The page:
1.) Debris clogging up the gutter and/or downspout flow
Leaves, shingle granules, sticks from broken tree limbs, even plastic bags — all of them frequently find their way into your gutters. It’s the most common reason for overflowing gutters. And, thankfully, it’s relatively easy to fix (more on this topic below).
2.) Your gutters aren’t positioned correctly
The pitch and tilt of your gutters make all of the difference. If the gutter is tilting away from your house, it could be causing an overflow (particularly during heavy storms). The pitch of gutter — heading towards a downspout — can also cause overflow if it’s too steep. Same goes for lack of pitch, which causes the water to gather in one spot, rather than flowing toward an exit.
3.) Your gutters aren’t big enough to handle the rainfall
Sometimes the gutters you’ve installed are simply too small; they can’t handle the amount of rainwater flowing down the roof.
Let’s say you’ve inspected the roof and found no debris. And you’ve measured the pitch and tilt and everything looks well-balanced…
HOW TO STOP GUTTER OVERFLOW AND CHANNEL RAINWATER PROPERLY
Now you’ve identified the reason behind the excess rainwater trickling down the side of your home and pooling underneath the gutter. The next step is to stop the overflow problem so rainwater will properly flow and distribute.
However, before we get into it, a few warnings:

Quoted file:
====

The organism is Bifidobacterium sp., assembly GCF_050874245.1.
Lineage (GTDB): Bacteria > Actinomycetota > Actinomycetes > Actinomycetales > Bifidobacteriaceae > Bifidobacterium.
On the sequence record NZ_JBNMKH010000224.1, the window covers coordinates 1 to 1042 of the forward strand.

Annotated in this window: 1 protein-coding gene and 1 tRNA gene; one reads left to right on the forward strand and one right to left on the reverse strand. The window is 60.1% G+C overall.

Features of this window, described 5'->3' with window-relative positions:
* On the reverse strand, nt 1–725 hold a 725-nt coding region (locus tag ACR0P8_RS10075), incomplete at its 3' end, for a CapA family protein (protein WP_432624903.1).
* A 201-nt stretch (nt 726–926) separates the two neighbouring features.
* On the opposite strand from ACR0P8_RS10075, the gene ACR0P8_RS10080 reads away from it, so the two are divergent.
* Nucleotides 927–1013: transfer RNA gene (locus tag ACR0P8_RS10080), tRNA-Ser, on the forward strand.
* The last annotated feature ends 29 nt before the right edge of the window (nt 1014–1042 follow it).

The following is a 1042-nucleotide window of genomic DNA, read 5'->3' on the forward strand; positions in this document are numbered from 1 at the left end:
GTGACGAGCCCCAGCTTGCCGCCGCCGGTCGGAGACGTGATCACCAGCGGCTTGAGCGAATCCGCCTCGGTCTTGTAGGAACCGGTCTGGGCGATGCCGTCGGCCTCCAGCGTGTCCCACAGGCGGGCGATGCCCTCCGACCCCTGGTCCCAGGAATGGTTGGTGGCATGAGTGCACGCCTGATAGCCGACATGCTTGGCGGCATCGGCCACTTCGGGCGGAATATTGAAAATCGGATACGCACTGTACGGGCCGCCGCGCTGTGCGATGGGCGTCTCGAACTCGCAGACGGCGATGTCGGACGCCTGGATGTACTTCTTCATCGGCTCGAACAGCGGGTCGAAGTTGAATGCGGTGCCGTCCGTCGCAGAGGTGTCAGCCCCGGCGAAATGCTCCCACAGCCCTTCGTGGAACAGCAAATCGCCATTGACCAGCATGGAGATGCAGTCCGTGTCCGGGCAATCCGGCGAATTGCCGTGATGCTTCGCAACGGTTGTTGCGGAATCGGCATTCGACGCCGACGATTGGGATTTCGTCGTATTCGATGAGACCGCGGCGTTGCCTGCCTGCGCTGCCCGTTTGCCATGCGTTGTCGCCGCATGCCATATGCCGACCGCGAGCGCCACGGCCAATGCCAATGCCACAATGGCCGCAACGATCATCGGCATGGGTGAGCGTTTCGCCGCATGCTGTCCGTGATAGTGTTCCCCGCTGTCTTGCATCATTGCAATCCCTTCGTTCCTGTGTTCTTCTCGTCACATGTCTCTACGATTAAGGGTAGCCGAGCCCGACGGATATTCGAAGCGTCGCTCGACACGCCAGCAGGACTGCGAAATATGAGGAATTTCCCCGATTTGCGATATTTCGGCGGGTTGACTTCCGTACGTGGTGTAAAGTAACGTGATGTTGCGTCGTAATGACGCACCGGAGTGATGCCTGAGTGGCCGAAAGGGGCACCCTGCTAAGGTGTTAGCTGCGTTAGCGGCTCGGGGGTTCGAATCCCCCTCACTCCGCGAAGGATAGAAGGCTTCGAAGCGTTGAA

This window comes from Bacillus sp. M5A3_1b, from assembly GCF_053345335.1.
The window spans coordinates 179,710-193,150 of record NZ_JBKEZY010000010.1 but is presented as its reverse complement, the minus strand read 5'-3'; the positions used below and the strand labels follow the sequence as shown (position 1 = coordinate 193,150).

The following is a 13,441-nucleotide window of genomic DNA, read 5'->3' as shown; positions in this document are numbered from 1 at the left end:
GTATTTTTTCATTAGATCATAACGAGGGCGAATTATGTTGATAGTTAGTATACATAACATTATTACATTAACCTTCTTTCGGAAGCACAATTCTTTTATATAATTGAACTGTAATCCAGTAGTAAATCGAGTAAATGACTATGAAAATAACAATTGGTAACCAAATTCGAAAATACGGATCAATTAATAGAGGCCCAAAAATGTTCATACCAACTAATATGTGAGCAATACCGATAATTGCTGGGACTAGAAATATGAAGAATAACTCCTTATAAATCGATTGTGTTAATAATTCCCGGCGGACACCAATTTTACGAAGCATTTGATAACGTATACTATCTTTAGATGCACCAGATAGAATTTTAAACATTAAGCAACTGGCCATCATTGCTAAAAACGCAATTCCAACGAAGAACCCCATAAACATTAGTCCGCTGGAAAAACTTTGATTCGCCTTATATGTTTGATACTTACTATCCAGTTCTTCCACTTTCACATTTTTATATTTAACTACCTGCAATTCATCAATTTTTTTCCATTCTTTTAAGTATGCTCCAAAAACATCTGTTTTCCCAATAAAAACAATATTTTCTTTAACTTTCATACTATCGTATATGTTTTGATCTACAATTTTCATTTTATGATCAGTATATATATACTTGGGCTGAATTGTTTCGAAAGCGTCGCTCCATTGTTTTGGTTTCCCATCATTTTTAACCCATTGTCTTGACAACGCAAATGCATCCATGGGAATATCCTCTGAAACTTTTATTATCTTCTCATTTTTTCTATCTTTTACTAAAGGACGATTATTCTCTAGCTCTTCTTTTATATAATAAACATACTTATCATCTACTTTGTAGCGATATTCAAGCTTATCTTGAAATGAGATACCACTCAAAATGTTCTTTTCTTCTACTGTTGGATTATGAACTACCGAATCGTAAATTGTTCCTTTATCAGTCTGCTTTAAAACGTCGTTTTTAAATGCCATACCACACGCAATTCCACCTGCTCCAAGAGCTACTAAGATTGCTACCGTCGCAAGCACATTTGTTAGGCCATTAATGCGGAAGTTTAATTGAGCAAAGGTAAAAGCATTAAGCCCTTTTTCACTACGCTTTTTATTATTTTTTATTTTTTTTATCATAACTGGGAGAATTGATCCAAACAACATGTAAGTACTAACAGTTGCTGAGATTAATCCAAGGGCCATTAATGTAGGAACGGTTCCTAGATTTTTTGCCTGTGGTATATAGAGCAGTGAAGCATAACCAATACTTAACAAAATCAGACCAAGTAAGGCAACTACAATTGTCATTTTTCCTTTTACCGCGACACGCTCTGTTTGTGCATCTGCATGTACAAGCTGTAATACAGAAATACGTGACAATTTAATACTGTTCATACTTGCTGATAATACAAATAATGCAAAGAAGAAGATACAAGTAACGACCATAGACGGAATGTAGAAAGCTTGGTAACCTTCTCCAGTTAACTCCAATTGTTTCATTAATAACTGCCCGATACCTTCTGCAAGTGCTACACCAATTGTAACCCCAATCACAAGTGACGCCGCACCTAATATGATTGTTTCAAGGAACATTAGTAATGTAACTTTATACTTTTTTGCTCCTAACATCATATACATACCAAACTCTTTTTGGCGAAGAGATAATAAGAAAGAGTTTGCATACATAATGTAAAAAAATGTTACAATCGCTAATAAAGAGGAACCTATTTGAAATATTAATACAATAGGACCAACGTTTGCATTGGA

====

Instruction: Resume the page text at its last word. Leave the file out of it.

- We do not recommend you try cleaning your gutters during a storm. Climbing onto the roof or standing below could be dangerous. Be smart and wait until the rain has passed and the roof has dried.
- Cleaning gutters while standing on a ladder or crouching on your roof is risky. If you’re not fully comfortable or do not have the right equipment, it’s better to call a professional service to take care of it for you (safety first).
That said, here’s how you can stop overflowing gutters or prevent it from happening in the future.
1.) For gutters filled with debris (leaves, moss, etc.) try doing this
- Buy a nozzle attachment for your leaf blower and push out the debris with forced air. This will save time and leave less of a mess than using a hose.
- Use a power hose to blow out the leaves and dirt. This also helps to clean the caked up dirt along the inside and outside of the gutter.
- Don’t want to blow out the dirt and spread it on your yard? Do it the by hand. Grab a ladder, bucket, heavy duty gloves and go the old-fashioned route.
Once you’ve cleaned out the mess, always wash out the gutter and downspouts with a garden hose to flush out the remaining dirt.
2.) Install splash and mesh guards on your gutters
If you have a steeply pitched roof, the water may be traveling so fast it splashed over the gutter. You can install an L-shaped splashed guard to prevent the overrun during a storm.
You can also install mesh screens over your gutters that catch leaves and other debris from falling inside. This way, only the water will get through and it’s much easier to clean.